The State of American Boxing – Overtime Heroics

What better time than the Fourth of July to take a look at the state of the American boxing game and the major US-born fighters on the scene?

And, actually, unlike other years, there’s not a lot of negative to point a finger at. As a matter of fact, at least in terms of high-end, elite-level talent, the United States is in a better spot than it’s been in for a long time. There are a number of pound-for-pound and elite-level talents ruling the roost. And, to make things even better, most of these American top dogs are young, rising stars or fighters smack dab in the middle of their primes.

So, let’s take a look at what’s what and who’s who among American boxing stars.

The welterweight division continues to be an American domain with Errol Spence Jr. and Terence Crawford at the very top (and rumored to be headed for a best vs. best showdown this fall). Right below the big two, there are two high-end young stars just looking for their opportunity to pounce on a fully-unified division. The 25-year-old Jaron “Boots” Ennis and the 24-year-old Vergil Ortiz Jr. are among the most entertaining and dangerous fighters in the game. Former world champ Keith Thurman, meanwhile, remains a viable main stage challenge for any top welter.

One division above welterweight, Jermell Charlo reigns as the fully unified, 4-belt world champ, with the all-action Sebastian Fundora waiting his turn for a try at all four belts.

All throughout boxing, Americans have taken steps to own as many of the belts in their respective divisions as possible.

Devin Haney became the 4-belt unified lightweight champion in June when he beat 3-belt champ George Kambosos in Australia, adding the Aussie’s steps to his own WBC title. Shakur Stevenson, who could make a case for himself as the current best American fighter, became a 2-belt super featherweight champ with back-to-back dominant victories over Jamel Herring and Oscar Valdez. Similarly, Jesse “Bam” Rodriguez became a 2-belt super flyweight champ with dominant victories over Carlos Cuadras and Srisaket Sor Rungvisa. And let’s not forget Stephen Fulton Jr., who also entered the 2-belt champ club at super bantamweight with a victory over Brandon Figueroa (and then defended those belts against former unified champ Daniel Roman).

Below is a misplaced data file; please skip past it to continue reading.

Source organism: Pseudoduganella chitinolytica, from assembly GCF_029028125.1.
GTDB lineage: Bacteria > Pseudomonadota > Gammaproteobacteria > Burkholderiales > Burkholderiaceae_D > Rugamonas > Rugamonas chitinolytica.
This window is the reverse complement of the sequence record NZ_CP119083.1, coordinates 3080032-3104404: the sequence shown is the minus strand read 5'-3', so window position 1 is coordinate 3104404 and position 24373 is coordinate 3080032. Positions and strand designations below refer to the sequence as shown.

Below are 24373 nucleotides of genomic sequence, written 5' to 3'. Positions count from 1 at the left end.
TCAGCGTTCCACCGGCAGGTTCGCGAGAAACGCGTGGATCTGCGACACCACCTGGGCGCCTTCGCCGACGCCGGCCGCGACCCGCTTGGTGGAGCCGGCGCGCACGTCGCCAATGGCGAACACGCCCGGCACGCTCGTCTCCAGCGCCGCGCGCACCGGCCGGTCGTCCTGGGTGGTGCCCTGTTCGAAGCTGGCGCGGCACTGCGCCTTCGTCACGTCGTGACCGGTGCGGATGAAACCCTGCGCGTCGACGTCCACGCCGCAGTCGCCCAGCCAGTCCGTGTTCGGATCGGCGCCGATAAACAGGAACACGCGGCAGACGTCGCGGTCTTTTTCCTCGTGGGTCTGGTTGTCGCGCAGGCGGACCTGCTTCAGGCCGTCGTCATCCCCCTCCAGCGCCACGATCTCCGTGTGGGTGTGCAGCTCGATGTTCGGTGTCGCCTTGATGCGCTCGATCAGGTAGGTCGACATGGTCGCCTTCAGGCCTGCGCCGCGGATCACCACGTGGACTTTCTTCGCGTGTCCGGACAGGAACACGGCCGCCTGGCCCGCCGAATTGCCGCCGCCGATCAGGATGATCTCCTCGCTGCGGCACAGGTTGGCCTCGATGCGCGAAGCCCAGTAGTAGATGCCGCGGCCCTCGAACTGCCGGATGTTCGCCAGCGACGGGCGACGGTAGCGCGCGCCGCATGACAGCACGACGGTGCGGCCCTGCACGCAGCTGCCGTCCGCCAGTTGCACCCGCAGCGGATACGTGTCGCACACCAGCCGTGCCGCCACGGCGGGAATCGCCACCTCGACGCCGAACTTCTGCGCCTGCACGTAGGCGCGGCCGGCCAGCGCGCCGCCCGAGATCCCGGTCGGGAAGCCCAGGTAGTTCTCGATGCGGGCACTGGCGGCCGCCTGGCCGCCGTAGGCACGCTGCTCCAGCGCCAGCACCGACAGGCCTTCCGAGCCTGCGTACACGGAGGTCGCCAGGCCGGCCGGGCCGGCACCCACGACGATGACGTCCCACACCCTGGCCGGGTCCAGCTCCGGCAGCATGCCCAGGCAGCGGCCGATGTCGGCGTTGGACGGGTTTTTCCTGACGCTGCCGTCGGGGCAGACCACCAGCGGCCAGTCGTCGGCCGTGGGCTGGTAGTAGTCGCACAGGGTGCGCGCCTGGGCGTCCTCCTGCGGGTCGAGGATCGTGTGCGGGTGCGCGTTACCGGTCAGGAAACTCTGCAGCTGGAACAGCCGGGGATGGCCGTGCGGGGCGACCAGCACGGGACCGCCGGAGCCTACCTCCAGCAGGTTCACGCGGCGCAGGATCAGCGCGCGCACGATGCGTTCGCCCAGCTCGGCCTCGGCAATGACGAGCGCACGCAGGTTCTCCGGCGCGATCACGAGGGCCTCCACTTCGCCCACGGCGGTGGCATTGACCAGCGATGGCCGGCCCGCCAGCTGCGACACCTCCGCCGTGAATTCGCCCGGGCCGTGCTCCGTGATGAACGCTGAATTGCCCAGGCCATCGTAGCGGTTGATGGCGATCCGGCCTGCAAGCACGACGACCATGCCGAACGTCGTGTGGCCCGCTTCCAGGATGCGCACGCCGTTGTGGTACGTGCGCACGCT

And speaking of belts…how many does Gervonta “Tank” Davis have? I’m not even going to bother counting belts or division titles. Suffice to say, he has a lot. At any rate, “Tank” remains one of the pound-for-pound best fighters in the game and, with his one-punch power, one of the most exciting battlers in all of combat sports.

There are so many other high-end American talents that should be mentioned in a State of the Game article like this. There’s offensive powerhouse David Benavidez; WBC middleweight champ Jermall Charlo; the tricky Demetrius Andrade; former unified lightweight champ Teofimo Lopez; flashy social media star Ryan Garcia; the quick-fisted Gary Russell Jr.; blue collar battler Jose Ramirez; and former heavyweight champs Andy Ruiz and Deontay Wilder (although the less spoken of the American heavyweight scene at the moment, the better). There are so many others, too. Really, it’s almost an embarrassment of riches at the moment and there’s a ton of young talent right behind this wave of fighters, just waiting to take on the world.

The politics of the boxing business continues to provide tons of roadblocks to the natural flow of things and the sport continued to be bogged down with an absolutely horrid business model. But that stuff’s been around, causing damage, for ages and it’s not likely to go away any time soon. Through it all, though, things have been getting done and American fighters have found a way to shine.

On this Fourth of July, things look bright for the American boxing scene.

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